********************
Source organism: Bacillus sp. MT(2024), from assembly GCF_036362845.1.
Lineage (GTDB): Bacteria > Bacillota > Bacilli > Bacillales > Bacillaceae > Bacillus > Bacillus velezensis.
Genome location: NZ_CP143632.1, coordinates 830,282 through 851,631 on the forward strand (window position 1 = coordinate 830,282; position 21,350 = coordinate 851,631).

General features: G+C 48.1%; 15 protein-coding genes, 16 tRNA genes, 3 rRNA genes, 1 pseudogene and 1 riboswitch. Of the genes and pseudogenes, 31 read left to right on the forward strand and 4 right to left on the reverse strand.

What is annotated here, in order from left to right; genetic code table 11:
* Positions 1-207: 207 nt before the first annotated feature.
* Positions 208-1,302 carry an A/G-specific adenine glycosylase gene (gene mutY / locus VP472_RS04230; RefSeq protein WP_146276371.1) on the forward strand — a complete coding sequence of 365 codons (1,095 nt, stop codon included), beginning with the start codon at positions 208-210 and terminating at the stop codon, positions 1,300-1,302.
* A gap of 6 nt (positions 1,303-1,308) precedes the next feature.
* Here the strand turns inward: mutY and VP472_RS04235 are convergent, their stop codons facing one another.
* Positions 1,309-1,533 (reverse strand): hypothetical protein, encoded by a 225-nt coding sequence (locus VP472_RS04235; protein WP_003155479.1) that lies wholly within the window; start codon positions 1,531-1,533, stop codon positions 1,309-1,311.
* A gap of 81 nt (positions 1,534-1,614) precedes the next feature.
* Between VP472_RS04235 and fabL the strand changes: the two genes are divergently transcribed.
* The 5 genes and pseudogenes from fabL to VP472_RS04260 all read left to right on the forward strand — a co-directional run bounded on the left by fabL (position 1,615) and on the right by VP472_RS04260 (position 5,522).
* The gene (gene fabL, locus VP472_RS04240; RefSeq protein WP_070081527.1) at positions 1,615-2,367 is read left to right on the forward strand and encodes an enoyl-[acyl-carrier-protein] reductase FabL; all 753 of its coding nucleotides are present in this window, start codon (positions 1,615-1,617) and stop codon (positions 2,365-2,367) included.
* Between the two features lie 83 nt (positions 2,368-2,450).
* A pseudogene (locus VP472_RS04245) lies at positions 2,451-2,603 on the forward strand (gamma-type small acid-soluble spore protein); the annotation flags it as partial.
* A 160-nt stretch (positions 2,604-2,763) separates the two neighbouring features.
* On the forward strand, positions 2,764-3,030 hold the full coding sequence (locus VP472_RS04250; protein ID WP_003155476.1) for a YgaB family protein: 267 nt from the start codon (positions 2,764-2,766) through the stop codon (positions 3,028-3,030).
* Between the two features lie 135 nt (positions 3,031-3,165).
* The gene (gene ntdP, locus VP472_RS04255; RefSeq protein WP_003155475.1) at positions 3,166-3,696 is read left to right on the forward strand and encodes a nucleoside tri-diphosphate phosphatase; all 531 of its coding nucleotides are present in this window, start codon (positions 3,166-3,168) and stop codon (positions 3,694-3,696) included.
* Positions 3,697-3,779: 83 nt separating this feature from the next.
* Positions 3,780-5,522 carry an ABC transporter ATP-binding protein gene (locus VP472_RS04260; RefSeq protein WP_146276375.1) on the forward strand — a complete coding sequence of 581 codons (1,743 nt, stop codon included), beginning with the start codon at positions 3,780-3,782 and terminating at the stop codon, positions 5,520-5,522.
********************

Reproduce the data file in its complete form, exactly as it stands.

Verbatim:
Source organism: Bacillus sp. MT(2024), from assembly GCF_036362845.1.
Lineage (GTDB): Bacteria > Bacillota > Bacilli > Bacillales > Bacillaceae > Bacillus > Bacillus velezensis.
Genome location: NZ_CP143632.1, coordinates 830,282 through 851,631 on the forward strand (window position 1 = coordinate 830,282; position 21,350 = coordinate 851,631).

General features: G+C 48.1%; 15 protein-coding genes, 16 tRNA genes, 3 rRNA genes, 1 pseudogene and 1 riboswitch. Of the genes and pseudogenes, 31 read left to right on the forward strand and 4 right to left on the reverse strand.

What is annotated here, in order from left to right; genetic code table 11:
* Positions 1-207: 207 nt before the first annotated feature.
* Positions 208-1,302 carry an A/G-specific adenine glycosylase gene (gene mutY / locus VP472_RS04230; RefSeq protein WP_146276371.1) on the forward strand — a complete coding sequence of 365 codons (1,095 nt, stop codon included), beginning with the start codon at positions 208-210 and terminating at the stop codon, positions 1,300-1,302.
* A gap of 6 nt (positions 1,303-1,308) precedes the next feature.
* Here the strand turns inward: mutY and VP472_RS04235 are convergent, their stop codons facing one another.
* Positions 1,309-1,533 (reverse strand): hypothetical protein, encoded by a 225-nt coding sequence (locus VP472_RS04235; protein WP_003155479.1) that lies wholly within the window; start codon positions 1,531-1,533, stop codon positions 1,309-1,311.
* A gap of 81 nt (positions 1,534-1,614) precedes the next feature.
* Between VP472_RS04235 and fabL the strand changes: the two genes are divergently transcribed.
* The 5 genes and pseudogenes from fabL to VP472_RS04260 all read left to right on the forward strand — a co-directional run bounded on the left by fabL (position 1,615) and on the right by VP472_RS04260 (position 5,522).
* The gene (gene fabL, locus VP472_RS04240; RefSeq protein WP_070081527.1) at positions 1,615-2,367 is read left to right on the forward strand and encodes an enoyl-[acyl-carrier-protein] reductase FabL; all 753 of its coding nucleotides are present in this window, start codon (positions 1,615-1,617) and stop codon (positions 2,365-2,367) included.
* Between the two features lie 83 nt (positions 2,368-2,450).
* A pseudogene (locus VP472_RS04245) lies at positions 2,451-2,603 on the forward strand (gamma-type small acid-soluble spore protein); the annotation flags it as partial.
* A 160-nt stretch (positions 2,604-2,763) separates the two neighbouring features.
* On the forward strand, positions 2,764-3,030 hold the full coding sequence (locus VP472_RS04250; protein ID WP_003155476.1) for a YgaB family protein: 267 nt from the start codon (positions 2,764-2,766) through the stop codon (positions 3,028-3,030).
* Between the two features lie 135 nt (positions 3,031-3,165).
* The gene (gene ntdP, locus VP472_RS04255; RefSeq protein WP_003155475.1) at positions 3,166-3,696 is read left to right on the forward strand and encodes a nucleoside tri-diphosphate phosphatase; all 531 of its coding nucleotides are present in this window, start codon (positions 3,166-3,168) and stop codon (positions 3,694-3,696) included.
* Positions 3,697-3,779: 83 nt separating this feature from the next.
* Positions 3,780-5,522 carry an ABC transporter ATP-binding protein gene (locus VP472_RS04260; RefSeq protein WP_146276375.1) on the forward strand — a complete coding sequence of 581 codons (1,743 nt, stop codon included), beginning with the start codon at positions 3,780-3,782 and terminating at the stop codon, positions 5,520-5,522.